But it was over the £10 mark that we saw the Golds and above start to come in. These included a benchmark Galician Albariño, an indulgent Tuscan Viognier, and some beautiful Chardonnays – including one aged in Bourbon barrels for extra caramelised interest, and two blockbuster versions not from France or the US, but from Italy and Spain.

Although it didn’t receive Gold status, a strong Silver medal was awarded to an Austrian Grüner Veltliner in a can, and we had a stunning Slovenian Furmint from 1971. The rosés contained some exciting results too, and while we had some lovely dry pink drops from Provence, it was one from Priorat that wowed, along with another from Chile – in an amazing bottle too.

We also had a couple of outstanding sweet wines, both of which were from Puklavec – a Slovenian producer that manages to craft wines of great quality and personality.

HIGH STANDARDS

But the majority of entries in the inaugural Autumn Masters were red, and the standard was extremely high. And there are a couple of stand-out wine regions to mention after days of blind tasting – Spain’s Jumilla and Italy’s Maremma. Each one of these areas is not the most famous source region of their country. And each of them yielded distinctive, delicious wines from a hot, dry climate. But that’s where the similarities end.

Jumilla is mainly a red wine-producing area based around one notable grape: Monastrell. The region matches this hardy grape to a tough climate, which can be almost arid in some years. But very old vines, amazingly planted without rootstocks, makes this region the largest single area of ungrafted vines in the world. It is a viticultural relic. For this reason it should be treasured. Almost all the output from these old vineyards is managed organically, much of it certified, because this soil-climate-grape combination is natural, and needs no inputs. And as for the wines, one can now point to the number of Silvers and Golds picked up by these Monastrell-based reds from Jumillla in this blind tasting – and that’s when these wines were compared with the competition worldwide. We even had a Master winner from the region’s Bodgeas Fernández at under £30.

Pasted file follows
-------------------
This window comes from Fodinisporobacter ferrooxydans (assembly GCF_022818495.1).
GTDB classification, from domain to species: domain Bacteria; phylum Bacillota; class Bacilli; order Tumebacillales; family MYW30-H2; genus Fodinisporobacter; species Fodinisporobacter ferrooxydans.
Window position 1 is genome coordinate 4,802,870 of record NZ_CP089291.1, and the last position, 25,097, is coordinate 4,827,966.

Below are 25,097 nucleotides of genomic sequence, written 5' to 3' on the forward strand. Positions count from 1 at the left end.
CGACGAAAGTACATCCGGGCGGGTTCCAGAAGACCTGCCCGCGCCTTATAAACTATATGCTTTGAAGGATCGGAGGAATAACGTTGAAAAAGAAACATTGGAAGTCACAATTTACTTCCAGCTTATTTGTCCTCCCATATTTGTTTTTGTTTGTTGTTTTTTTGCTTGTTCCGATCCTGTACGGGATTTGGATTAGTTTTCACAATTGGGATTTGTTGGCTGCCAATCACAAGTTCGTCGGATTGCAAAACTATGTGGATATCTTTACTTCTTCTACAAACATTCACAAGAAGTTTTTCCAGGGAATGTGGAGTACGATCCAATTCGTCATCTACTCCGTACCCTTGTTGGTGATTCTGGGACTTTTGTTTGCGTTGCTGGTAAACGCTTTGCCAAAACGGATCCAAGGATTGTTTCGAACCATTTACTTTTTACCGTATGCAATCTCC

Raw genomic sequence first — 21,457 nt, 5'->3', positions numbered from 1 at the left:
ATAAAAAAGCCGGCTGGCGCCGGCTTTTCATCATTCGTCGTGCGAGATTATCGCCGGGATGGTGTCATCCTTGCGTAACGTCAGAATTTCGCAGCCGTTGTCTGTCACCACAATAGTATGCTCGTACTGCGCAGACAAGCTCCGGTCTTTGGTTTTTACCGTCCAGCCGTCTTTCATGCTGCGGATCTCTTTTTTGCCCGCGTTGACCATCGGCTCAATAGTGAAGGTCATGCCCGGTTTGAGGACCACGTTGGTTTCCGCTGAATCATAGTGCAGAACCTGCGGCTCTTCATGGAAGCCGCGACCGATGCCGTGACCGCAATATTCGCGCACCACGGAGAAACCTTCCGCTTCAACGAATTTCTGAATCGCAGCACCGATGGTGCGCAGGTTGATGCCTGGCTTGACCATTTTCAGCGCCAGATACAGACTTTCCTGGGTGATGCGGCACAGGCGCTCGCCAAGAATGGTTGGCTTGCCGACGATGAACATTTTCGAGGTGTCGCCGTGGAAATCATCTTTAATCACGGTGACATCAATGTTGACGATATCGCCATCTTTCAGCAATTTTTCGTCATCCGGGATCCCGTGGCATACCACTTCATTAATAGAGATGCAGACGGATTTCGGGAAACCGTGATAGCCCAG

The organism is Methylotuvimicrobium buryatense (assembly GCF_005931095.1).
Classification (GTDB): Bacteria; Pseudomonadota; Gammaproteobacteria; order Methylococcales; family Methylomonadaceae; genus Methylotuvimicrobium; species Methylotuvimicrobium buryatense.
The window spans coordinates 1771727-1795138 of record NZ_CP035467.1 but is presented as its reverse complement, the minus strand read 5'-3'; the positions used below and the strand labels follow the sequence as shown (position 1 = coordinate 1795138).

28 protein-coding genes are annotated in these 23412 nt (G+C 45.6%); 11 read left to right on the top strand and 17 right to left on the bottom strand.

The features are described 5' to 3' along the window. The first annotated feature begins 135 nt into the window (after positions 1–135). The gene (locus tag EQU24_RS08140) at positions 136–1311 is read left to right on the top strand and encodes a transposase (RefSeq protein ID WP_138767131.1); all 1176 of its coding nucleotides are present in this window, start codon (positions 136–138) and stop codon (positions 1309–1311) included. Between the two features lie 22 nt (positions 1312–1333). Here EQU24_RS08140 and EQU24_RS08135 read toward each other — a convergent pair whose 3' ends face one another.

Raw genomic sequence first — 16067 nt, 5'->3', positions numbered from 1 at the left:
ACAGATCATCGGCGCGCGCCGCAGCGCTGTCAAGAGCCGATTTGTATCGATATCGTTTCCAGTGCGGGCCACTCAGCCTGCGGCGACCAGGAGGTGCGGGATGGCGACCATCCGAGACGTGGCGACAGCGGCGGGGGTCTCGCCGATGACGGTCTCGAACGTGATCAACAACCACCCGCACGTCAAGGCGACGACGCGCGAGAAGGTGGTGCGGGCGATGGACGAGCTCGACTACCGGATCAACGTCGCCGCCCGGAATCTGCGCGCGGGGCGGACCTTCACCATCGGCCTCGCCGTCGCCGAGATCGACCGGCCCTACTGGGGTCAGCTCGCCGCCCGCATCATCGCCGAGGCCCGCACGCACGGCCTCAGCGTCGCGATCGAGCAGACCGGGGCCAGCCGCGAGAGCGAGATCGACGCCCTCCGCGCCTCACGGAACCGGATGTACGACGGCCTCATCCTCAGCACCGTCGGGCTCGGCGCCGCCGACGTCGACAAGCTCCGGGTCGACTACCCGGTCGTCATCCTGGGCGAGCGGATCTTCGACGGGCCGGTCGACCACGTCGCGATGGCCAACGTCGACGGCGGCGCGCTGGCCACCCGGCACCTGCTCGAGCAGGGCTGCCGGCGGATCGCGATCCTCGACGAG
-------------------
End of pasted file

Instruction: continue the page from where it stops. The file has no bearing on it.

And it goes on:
However, what really impressed the judges was the quality and character of the wines from Jumilla at lower price points, including those samples for less than £10. In short, it’s clear that if you want a wine of personality that’s made with native grapes, that has a unique character, and that’s organic, inexpensive and delicious, then look to Jumilla.